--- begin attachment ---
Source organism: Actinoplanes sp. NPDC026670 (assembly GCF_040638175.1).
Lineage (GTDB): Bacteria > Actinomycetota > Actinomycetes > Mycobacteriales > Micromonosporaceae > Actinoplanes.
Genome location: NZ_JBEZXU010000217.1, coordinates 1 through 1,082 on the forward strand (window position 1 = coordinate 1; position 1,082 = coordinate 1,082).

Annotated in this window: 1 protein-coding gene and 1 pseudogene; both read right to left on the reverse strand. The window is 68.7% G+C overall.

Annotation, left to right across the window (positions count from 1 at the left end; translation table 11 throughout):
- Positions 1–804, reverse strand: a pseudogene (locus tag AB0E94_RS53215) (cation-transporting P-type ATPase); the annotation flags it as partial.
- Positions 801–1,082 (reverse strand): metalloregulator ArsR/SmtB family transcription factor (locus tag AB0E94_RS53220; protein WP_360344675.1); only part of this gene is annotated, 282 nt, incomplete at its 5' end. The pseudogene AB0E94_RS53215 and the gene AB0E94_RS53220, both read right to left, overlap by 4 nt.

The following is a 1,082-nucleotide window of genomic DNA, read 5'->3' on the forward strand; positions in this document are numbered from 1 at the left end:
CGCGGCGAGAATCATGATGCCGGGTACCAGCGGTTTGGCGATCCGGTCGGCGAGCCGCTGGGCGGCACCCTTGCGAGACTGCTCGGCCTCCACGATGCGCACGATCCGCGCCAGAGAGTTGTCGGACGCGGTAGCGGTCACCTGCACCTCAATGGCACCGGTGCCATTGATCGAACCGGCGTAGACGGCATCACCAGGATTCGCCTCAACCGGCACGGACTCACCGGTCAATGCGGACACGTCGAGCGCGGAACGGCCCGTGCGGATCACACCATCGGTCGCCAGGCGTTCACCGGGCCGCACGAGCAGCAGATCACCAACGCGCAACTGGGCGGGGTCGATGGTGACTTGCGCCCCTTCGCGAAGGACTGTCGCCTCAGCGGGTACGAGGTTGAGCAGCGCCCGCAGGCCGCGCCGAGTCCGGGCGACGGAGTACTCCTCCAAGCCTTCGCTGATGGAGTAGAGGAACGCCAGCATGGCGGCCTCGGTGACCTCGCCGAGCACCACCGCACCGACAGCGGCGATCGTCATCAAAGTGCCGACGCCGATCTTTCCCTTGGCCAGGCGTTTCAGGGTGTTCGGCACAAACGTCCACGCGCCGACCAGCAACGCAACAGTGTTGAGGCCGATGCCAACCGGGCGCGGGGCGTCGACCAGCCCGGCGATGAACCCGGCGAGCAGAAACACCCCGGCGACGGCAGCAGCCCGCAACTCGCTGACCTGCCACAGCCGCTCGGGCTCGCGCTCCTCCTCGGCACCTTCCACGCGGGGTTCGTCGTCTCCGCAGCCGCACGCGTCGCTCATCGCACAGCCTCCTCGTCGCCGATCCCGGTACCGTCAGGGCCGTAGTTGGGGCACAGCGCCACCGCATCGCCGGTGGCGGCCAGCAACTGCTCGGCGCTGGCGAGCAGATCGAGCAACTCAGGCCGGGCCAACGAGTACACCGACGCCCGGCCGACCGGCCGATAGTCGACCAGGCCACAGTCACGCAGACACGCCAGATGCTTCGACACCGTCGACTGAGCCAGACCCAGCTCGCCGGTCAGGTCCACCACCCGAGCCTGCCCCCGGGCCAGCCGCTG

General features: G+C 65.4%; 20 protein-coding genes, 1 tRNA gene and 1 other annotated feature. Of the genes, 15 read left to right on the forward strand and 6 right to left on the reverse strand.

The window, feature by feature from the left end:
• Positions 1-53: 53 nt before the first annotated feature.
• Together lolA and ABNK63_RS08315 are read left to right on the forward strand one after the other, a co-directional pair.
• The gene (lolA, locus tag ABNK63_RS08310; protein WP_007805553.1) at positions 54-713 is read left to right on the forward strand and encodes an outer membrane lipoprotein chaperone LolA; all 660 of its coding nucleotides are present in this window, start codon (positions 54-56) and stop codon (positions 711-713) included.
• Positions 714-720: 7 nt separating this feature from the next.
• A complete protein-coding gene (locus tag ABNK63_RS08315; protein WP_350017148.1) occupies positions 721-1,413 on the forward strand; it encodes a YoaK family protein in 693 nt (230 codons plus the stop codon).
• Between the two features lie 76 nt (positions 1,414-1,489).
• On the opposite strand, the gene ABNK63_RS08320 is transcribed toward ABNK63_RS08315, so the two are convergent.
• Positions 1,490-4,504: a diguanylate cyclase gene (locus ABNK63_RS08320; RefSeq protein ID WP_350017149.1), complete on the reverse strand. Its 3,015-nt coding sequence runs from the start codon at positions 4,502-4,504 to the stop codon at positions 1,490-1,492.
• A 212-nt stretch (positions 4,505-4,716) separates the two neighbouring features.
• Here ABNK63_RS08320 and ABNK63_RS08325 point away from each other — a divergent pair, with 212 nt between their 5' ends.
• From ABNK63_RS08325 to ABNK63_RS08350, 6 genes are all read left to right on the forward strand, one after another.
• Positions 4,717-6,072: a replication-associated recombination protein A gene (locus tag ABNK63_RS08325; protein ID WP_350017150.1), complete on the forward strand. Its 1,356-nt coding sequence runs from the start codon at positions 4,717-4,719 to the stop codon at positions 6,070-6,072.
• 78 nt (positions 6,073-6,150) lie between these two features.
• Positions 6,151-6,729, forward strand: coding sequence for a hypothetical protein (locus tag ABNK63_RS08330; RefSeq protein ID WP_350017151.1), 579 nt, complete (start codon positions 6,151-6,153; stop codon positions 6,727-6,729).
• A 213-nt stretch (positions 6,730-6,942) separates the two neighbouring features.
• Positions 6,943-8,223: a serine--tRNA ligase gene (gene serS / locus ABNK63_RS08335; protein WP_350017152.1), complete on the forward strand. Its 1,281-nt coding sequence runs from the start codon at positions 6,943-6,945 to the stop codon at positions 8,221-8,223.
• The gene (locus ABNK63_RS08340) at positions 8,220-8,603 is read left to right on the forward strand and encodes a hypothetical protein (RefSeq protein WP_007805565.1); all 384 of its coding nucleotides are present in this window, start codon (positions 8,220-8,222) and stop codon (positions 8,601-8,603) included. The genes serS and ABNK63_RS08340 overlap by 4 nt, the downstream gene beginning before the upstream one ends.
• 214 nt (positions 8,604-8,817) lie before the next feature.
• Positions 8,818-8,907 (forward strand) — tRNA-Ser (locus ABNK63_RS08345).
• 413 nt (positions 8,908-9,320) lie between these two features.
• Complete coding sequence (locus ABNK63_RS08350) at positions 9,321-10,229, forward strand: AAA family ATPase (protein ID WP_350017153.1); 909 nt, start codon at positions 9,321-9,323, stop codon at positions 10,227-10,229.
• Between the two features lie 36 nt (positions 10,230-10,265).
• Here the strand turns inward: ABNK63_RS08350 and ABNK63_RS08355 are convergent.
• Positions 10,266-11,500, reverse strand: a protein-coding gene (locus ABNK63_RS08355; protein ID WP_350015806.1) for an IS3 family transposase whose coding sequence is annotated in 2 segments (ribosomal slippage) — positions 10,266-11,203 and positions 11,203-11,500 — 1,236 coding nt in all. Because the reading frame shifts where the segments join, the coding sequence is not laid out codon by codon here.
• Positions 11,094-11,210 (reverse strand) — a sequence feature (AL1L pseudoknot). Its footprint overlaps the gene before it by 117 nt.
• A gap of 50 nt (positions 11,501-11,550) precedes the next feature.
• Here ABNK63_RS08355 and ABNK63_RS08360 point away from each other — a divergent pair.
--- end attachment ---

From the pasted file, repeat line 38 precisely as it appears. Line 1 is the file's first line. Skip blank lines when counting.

• Here ABNK63_RS08355 and ABNK63_RS08360 point away from each other — a divergent pair.